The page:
The island is a two-hour boat ride away for the guests, a group of Miles' former cronies who're going to be the suspects or the victims or whatever. He has invited them to participate in a pretty weird ritual: to solve the mystery of his murder, which has not yet happened. In fact he greets them at the boat when they arrive. (There are two unexpected people, who're going to be the most important characters.)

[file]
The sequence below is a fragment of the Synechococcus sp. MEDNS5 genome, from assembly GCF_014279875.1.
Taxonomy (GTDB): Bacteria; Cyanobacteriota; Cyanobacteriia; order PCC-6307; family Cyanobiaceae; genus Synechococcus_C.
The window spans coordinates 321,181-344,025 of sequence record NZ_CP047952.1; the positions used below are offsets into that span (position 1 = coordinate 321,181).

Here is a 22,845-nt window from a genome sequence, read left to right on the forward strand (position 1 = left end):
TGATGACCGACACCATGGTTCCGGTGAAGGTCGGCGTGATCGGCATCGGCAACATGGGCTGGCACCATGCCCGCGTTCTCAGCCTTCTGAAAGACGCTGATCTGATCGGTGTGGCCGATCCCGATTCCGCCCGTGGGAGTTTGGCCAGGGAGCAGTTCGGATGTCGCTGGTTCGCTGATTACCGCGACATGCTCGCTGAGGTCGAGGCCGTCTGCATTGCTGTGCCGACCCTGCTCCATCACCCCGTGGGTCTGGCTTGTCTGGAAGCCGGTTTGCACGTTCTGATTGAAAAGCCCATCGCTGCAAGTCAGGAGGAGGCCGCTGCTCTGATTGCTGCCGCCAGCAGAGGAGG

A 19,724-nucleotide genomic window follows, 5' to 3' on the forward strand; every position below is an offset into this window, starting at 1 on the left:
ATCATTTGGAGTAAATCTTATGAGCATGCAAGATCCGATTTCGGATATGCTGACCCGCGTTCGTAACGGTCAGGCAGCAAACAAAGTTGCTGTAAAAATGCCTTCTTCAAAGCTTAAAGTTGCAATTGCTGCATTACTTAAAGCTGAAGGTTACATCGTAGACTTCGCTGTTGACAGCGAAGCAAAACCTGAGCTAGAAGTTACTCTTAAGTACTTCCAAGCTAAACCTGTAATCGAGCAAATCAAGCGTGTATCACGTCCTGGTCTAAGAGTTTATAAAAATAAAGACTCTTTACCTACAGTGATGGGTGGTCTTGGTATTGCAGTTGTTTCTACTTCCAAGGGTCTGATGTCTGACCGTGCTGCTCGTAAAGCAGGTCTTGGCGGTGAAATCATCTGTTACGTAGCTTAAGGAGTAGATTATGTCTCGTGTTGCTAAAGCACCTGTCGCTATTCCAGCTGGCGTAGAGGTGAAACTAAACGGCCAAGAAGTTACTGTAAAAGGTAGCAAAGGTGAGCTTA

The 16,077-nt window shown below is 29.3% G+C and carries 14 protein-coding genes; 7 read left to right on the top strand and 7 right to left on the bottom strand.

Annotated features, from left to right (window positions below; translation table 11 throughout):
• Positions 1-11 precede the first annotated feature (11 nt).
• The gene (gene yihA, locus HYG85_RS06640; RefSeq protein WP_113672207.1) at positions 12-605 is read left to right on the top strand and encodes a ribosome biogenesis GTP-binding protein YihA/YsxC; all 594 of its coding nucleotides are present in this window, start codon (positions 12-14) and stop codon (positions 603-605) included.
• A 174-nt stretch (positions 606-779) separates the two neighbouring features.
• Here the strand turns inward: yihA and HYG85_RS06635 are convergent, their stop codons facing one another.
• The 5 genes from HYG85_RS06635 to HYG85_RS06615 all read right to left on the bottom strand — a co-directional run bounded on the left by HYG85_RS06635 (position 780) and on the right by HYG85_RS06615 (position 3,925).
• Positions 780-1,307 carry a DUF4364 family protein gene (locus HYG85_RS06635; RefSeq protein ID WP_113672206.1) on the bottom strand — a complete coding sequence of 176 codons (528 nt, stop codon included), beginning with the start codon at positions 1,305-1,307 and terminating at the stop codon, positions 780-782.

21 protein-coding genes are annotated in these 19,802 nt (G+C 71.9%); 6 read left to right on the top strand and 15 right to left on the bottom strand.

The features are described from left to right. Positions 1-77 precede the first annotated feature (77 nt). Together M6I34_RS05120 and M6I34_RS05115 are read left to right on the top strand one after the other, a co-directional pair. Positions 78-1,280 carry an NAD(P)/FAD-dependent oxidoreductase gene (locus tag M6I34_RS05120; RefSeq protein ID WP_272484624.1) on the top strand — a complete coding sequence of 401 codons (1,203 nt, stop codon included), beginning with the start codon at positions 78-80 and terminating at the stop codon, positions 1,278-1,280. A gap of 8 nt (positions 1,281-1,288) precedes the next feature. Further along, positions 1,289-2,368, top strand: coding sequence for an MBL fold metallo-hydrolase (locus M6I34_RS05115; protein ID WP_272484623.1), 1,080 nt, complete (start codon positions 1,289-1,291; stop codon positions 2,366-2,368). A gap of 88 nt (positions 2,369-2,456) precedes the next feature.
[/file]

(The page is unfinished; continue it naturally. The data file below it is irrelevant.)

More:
There are lots of eat-the-rich dramas lately, and they're certainly justified. We live in a time of despicable and much too well heeled rich people who run our world and sneer at us. They use social media as their toy and smash it for fun. Some of the mockery of manners of the rich embodied in Miles Bron - maybe this is true - is hard to distinguish from mockery of touchy-feelie space-age hippies. Indeed the backstory reveals that when Miles hung out with this posse whom he now calls, with rich-person pretension in a well-worn contemporary buzz-word, "The Disruptors," he had long hair and was sort of a hippie. Glass Onion, being a movie, and therefore very visual, rather falls into the trap of some other satires of the rich, of making the trappings of wealth a little too awesome for one to altogether despise. After all it's all stuff that looks good in a cineplex. But the Glass Onion is a place of garish poshlust that isn't even funny.